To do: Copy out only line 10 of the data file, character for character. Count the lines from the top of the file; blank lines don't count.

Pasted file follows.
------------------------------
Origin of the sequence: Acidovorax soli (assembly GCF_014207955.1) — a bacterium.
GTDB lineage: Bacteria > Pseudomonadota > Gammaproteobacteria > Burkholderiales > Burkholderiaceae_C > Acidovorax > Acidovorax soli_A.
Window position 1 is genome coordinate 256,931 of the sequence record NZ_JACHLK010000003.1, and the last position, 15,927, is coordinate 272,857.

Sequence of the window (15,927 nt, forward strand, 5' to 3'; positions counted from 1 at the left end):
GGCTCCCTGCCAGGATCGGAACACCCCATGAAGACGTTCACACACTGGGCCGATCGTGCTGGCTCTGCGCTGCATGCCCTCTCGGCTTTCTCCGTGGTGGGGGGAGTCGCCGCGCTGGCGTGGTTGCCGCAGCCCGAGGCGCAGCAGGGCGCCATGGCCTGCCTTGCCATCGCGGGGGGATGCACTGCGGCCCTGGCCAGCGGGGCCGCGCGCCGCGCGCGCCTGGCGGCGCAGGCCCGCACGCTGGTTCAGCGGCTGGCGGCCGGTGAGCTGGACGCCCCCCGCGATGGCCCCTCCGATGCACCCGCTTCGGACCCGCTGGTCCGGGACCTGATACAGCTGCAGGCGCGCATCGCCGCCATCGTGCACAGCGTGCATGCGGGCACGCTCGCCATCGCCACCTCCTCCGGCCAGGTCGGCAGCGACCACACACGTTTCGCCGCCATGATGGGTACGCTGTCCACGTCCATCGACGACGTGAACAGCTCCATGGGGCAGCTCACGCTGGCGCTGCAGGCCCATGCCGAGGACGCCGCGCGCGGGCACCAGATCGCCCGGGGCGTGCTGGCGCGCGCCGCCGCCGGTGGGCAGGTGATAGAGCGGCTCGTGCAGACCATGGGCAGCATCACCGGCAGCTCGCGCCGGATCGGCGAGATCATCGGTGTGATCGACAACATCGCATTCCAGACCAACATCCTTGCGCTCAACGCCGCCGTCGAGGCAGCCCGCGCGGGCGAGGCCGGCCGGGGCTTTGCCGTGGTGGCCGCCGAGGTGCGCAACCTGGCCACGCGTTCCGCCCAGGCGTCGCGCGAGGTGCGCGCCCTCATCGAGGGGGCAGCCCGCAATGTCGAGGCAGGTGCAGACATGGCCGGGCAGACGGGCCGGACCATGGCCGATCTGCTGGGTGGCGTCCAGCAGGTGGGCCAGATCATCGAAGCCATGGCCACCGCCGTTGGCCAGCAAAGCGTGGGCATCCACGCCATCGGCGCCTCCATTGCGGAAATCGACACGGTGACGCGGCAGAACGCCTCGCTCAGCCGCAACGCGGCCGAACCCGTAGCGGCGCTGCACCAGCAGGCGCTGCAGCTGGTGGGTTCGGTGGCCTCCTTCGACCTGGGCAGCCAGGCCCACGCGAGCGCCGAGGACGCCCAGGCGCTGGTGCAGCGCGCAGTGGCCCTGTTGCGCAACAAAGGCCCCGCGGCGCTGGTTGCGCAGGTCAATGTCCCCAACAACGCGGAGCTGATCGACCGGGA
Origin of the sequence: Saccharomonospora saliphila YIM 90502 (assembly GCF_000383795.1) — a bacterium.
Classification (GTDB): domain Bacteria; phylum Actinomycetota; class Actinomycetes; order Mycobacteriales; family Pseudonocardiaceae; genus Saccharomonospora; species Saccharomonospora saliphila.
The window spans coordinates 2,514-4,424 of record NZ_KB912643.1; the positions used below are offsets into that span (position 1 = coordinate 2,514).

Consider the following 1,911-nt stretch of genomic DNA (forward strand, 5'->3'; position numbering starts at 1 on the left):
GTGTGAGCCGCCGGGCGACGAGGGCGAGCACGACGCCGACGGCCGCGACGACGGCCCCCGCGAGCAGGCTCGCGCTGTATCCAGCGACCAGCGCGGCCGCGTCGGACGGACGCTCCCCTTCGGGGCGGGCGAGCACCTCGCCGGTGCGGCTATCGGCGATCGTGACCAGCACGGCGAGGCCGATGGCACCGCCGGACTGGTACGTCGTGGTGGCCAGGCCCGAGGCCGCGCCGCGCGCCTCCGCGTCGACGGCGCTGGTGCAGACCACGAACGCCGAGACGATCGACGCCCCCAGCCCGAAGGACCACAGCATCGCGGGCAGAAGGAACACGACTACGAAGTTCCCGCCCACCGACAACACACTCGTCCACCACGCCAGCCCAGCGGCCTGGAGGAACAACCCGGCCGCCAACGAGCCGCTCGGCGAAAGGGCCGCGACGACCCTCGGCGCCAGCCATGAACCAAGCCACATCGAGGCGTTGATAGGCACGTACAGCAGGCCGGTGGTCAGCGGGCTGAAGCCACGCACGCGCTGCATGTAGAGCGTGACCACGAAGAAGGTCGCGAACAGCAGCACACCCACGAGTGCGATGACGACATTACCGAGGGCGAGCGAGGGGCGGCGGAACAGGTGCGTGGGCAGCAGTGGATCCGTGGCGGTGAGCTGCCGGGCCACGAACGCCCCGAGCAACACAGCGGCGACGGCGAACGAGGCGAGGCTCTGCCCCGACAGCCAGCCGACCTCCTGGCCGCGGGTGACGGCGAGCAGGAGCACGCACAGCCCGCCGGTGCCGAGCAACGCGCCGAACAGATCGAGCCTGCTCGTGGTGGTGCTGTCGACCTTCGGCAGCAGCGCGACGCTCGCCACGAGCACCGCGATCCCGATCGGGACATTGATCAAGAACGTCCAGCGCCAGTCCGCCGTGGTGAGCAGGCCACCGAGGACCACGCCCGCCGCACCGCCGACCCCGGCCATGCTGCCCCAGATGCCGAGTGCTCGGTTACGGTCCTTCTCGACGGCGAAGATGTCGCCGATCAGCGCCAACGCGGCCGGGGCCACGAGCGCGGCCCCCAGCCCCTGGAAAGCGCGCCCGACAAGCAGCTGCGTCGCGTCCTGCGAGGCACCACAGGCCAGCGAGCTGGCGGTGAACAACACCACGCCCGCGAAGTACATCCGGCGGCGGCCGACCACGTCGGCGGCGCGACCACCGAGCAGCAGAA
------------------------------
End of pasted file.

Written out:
GTGTGAGCCGCCGGGCGACGAGGGCGAGCACGACGCCGACGGCCGCGACGACGGCCCCCGCGAGCAGGCTCGCGCTGTATCCAGCGACCAGCGCGGCCGCGTCGGACGGACGCTCCCCTTCGGGGCGGGCGAGCACCTCGCCGGTGCGGCTATCGGCGATCGTGACCAGCACGGCGAGGCCGATGGCACCGCCGGACTGGTACGTCGTGGTGGCCAGGCCCGAGGCCGCGCCGCGCGCCTCCGCGTCGACGGCGCTGGTGCAGACCACGAACGCCGAGACGATCGACGCCCCCAGCCCGAAGGACCACAGCATCGCGGGCAGAAGGAACACGACTACGAAGTTCCCGCCCACCGACAACACACTCGTCCACCACGCCAGCCCAGCGGCCTGGAGGAACAACCCGGCCGCCAACGAGCCGCTCGGCGAAAGGGCCGCGACGACCCTCGGCGCCAGCCATGAACCAAGCCACATCGAGGCGTTGATAGGCACGTACAGCAGGCCGGTGGTCAGCGGGCTGAAGCCACGCACGCGCTGCATGTAGAGCGTGACCACGAAGAAGGTCGCGAACAGCAGCACACCCACGAGTGCGATGACGACATTACCGAGGGCGAGCGAGGGGCGGCGGAACAGGTGCGTGGGCAGCAGTGGATCCGTGGCGGTGAGCTGCCGGGCCACGAACGCCCCGAGCAACACAGCGGCGACGGCGAACGAGGCGAGGCTCTGCCCCGACAGCCAGCCGACCTCCTGGCCGCGGGTGACGGCGAGCAGGAGCACGCACAGCCCGCCGGTGCCGAGCAACGCGCCGAACAGATCGAGCCTGCTCGTGGTGGTGCTGTCGACCTTCGGCAGCAGCGCGACGCTCGCCACGAGCACCGCGATCCCGATCGGGACATTGATCAAGAACGTCCAGCGCCAGTCCGCCGTGGTGAGCAGGCCACCGAGGACCACGCCCGCCGCACCGCCGACCCCGGCCATGCTGCCCCAGATGCCGAGTGCTCGGTTACGGTCCTTCTCGACGGCGAAGATGTCGCCGATCAGCGCCAACGCGGCCGGGGCCACGAGCGCGGCCCCCAGCCCCTGGAAAGCGCGCCCGACAAGCAGCTGCGTCGCGTCCTGCGAGGCACCACAGGCCAGCGAGCTGGCGGTGAACAACACCACGCCCGCGAAGTACATCCGGCGGCGGCCGACCACGTCGGCGGCGCGACCACCGAGCAGCAGAA